Fashion is not about comfort and it is not about making other people feel comfortable. This mantra is what allows room to be made for people like Kerby Jean-Raymond and Mariah Idrissi to address issues that largely affect consumers who are often lower class and/or people of color. Fashion is what allows people to express themselves, to be whoever they want to be and to fight back against conformity. Fashion is not superficial, it is deliberate and has a message. No one is exempt from the significant hold and influence that fashion has on a consumer society.

"This...stuff? Oh. Okay. I see. You think this has nothing to do with you. You go to your closet and you select...I don't know...that lumpy blue sweater, for instance, because you're trying to tell the world that you take yourself too seriously to care about what you put on your back. In fact, you're wearing the sweater that was selected for you by the people in this room from a pile of stuff." -- Miranda Priestly in "The Devil Wears Prada" (2006)

Cover Image Credit: WWD - Pyer Moss Spring 2016

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​An Open Letter To The People Who Don’t Tip Their Servers

This one's for you.

Dear Person Who Has No Idea How Much The 0 In The “Tip:" Line Matters,

I want to by asking you a simple question: Why?

Is it because you can't afford it? Is it because you are blind to the fact that the tip you leave is how the waiter/waitress serving you is making their living? Is it because you're just lazy and you “don't feel like it"?

Is it because you think that, while taking care of not only your table but at least three to five others, they took too long bringing you that side of ranch dressing? Or is it just because you're unaware that as a server these people make $2.85 an hour plus TIPS?

The average waiter/waitress is only supposed to be paid $2.13 an hour plus tips according to the U.S. Department of Labor.

That then leaves the waiter/waitress with a paycheck with the numbers **$0.00** and the words “Not a real paycheck." stamped on it. Therefore these men and women completely rely on the tips they make during the week to pay their bills.

So, with that being said, I have a few words for those of you who are ignorant enough to leave without leaving a few dollars in the “tip:" line.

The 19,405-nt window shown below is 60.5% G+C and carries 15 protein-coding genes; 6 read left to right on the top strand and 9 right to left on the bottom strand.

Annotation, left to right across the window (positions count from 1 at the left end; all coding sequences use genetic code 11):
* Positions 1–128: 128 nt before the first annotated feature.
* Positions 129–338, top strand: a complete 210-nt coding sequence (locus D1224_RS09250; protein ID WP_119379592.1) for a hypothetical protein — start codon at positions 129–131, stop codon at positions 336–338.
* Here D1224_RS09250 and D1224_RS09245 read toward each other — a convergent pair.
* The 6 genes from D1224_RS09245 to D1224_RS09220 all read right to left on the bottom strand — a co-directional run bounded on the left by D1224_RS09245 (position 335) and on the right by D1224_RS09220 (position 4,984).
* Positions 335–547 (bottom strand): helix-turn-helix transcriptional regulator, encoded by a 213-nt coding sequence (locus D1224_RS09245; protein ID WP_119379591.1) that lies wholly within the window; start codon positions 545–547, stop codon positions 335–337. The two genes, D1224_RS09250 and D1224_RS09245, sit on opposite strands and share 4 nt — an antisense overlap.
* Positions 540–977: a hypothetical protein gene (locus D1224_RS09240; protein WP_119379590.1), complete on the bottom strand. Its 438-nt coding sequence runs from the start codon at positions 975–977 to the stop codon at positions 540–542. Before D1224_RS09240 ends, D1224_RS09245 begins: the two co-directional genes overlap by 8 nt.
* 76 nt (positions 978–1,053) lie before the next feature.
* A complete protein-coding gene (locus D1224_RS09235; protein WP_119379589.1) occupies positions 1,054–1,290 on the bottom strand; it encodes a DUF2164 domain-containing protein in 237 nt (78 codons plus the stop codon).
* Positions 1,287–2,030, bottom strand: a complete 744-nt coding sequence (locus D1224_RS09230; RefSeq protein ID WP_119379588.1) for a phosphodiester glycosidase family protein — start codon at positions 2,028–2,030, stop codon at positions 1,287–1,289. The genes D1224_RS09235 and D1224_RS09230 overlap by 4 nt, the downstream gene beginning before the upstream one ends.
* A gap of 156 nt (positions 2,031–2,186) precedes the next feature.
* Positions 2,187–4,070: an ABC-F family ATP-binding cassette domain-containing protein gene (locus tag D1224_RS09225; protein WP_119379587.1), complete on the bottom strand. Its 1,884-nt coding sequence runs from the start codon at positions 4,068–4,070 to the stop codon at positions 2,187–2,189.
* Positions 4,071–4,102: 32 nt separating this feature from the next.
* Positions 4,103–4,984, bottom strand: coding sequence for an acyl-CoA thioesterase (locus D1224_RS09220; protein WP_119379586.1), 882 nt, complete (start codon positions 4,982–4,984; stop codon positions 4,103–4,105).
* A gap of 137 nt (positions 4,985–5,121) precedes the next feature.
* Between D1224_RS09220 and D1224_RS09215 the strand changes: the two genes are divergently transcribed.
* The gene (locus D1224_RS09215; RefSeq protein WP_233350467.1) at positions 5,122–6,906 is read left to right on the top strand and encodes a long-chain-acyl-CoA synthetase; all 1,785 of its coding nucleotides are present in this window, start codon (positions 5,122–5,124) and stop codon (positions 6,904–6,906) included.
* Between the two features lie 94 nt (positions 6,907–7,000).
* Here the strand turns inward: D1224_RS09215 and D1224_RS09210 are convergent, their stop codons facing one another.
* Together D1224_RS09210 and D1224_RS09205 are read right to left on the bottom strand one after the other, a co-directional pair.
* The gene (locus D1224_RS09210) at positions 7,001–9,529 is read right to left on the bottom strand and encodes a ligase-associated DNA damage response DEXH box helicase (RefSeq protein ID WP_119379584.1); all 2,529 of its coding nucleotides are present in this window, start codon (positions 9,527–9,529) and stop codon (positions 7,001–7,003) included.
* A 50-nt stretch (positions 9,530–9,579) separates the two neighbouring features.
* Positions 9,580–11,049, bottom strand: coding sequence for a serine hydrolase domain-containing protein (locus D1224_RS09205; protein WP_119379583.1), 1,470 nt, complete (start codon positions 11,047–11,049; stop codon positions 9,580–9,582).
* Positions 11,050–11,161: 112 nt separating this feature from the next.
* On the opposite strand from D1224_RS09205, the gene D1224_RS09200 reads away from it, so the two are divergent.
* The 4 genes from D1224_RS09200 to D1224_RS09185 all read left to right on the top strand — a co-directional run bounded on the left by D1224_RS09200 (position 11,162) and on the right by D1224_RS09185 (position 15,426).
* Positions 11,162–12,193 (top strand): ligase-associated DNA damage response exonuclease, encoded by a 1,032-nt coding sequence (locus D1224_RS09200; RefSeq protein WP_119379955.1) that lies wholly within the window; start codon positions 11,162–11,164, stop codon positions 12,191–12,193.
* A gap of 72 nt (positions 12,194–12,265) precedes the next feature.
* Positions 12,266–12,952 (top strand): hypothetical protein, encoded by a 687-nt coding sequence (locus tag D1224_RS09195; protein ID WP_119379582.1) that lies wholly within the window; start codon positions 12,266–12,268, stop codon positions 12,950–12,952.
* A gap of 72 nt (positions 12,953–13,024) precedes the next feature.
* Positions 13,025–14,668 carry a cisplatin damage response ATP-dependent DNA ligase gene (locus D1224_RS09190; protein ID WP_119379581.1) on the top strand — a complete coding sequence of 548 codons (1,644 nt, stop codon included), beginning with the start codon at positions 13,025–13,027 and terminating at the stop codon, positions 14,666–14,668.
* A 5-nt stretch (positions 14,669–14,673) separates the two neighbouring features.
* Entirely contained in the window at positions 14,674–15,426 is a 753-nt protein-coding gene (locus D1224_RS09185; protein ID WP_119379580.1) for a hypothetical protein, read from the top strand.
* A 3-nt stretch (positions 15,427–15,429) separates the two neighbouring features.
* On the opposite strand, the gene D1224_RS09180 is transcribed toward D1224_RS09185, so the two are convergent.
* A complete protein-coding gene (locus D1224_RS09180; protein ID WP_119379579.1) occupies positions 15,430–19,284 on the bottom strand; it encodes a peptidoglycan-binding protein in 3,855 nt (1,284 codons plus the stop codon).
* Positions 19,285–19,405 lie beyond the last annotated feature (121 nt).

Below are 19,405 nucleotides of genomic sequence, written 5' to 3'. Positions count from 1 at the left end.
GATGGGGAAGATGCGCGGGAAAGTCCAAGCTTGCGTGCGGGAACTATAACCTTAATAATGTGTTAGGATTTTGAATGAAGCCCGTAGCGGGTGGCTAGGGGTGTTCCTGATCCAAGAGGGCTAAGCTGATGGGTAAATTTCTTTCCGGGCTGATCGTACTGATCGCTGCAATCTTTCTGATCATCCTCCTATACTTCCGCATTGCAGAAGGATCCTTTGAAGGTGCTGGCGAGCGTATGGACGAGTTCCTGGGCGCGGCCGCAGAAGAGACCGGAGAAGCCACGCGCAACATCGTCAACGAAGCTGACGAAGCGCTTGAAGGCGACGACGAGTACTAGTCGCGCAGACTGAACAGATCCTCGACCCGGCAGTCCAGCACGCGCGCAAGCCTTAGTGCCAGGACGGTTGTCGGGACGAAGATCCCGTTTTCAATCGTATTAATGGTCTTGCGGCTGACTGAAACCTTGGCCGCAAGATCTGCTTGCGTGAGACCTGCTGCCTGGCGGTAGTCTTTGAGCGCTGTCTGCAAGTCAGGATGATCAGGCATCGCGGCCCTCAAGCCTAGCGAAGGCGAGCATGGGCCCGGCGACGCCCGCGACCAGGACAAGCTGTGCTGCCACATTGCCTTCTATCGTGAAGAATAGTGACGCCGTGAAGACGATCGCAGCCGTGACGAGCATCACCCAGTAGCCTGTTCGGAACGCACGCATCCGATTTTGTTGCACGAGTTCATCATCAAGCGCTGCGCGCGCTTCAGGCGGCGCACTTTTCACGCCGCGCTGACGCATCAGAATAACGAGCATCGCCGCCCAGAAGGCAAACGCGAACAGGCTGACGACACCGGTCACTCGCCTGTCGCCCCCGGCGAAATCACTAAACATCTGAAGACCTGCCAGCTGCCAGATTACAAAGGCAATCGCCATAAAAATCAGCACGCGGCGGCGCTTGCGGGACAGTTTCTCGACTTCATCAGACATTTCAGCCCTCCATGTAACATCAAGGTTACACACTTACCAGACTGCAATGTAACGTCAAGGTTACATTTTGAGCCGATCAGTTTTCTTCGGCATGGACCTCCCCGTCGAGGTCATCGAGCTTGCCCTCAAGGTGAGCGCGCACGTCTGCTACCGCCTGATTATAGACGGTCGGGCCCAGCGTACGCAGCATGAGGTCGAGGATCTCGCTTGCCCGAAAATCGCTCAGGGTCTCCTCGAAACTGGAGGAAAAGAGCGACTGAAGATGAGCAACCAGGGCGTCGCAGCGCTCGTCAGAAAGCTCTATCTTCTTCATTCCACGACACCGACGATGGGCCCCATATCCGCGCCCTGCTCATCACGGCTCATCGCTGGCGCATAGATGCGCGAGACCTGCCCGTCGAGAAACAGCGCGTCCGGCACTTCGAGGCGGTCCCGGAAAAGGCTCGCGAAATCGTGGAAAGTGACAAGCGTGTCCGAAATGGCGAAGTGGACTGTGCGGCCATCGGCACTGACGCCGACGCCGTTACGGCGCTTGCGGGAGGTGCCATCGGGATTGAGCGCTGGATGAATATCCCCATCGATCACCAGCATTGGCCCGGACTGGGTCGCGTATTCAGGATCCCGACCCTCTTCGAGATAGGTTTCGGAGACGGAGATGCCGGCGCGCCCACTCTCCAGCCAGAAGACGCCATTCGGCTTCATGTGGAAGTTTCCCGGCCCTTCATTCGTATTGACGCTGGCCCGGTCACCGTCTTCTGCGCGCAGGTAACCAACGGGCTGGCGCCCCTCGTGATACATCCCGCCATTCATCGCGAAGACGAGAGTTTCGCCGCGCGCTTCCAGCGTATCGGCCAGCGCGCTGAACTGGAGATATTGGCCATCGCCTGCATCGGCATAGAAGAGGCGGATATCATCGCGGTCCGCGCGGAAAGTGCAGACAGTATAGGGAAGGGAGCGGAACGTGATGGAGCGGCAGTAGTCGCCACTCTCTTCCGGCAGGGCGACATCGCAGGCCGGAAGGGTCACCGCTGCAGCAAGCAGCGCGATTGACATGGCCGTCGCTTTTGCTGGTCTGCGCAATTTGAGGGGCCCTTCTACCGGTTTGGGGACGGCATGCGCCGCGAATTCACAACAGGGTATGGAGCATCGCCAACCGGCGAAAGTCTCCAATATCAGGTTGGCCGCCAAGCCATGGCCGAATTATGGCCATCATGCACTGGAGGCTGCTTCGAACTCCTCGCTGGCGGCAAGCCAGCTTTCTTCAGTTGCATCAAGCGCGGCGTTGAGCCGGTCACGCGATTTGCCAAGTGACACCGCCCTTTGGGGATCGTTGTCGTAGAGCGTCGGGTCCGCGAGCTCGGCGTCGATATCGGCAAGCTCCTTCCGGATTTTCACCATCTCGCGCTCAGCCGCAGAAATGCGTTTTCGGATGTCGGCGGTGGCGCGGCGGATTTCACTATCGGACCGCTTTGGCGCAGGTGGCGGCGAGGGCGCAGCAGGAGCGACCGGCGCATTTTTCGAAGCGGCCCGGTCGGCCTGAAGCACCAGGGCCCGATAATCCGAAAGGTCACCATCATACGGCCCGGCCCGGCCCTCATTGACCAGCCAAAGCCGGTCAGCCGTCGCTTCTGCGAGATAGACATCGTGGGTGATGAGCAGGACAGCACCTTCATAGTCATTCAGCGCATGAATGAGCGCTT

Imagine if you go to work, the night starts off slow, then almost like a bomb went off the entire workplace is chaotic and you can't seem to find a minute to stop and breathe, let alone think about what to do next.

Imagine that you are helping a total of six different groups of people at one time, with each group containing two to 10 people.

Imagine that you are working your ass off to make sure that these customers have the best experience possible. Then you cash them out, you hand them a pen and a receipt, say “Thank you so much! It was a pleasure serving you, have a great day!"

Imagine you walk away to attempt to start one of the 17 other things you need to complete, watch as the group you just thanked leaves, and maybe even wave goodbye.

Imagine you are cleaning up the mess that they have so kindly left behind, you look down at the receipt and realize there's a sad face on the tip line of a $24.83 bill.

Imagine how devastated you feel knowing that you helped these people as much as you could just to have them throw water on the fire you need to complete the night.

Now, realize that whenever you decide not to tip your waitress, this is nine out of 10 times what they go through. I cannot stress enough how important it is for people to realize that this is someone's profession — whether they are a college student, a single mother working their second job of the day, a new dad who needs to pay off the loan he needed to take out to get a safer car for his child, your friend, your mom, your dad, your sister, your brother, you.

If you cannot afford to tip, do not come out to eat. If you cannot afford the three alcoholic drinks you gulped down, plus your food and a tip do not come out to eat.

If you cannot afford the $10 wings that become half-off on Tuesdays plus that water you asked for, do not come out to eat.

If you cannot see that the person in front of you is working their best to accommodate you, while trying to do the same for the other five tables around you, do not come out to eat. If you cannot realize that the man or woman in front of you is a real person, with their own personal lives and problems and that maybe these problems have led them to be the reason they are standing in front of you, then do not come out to eat.

As a server myself, it kills me to see the people around me being deprived of the money that they were supposed to earn. It kills me to see the three dollars you left on a $40 bill. It kills me that you cannot stand to put yourself in our shoes — as if you're better than us. I wonder if you realize that you single-handedly ruined part of our nights.

I wonder if maybe one day you will be in our shoes, and I hope to God no one treats you how you have treated us. But if they do, then maybe you'll realize how we felt when you left no tip after we gave you our time.

Cover Image Credit: Hailea Shallock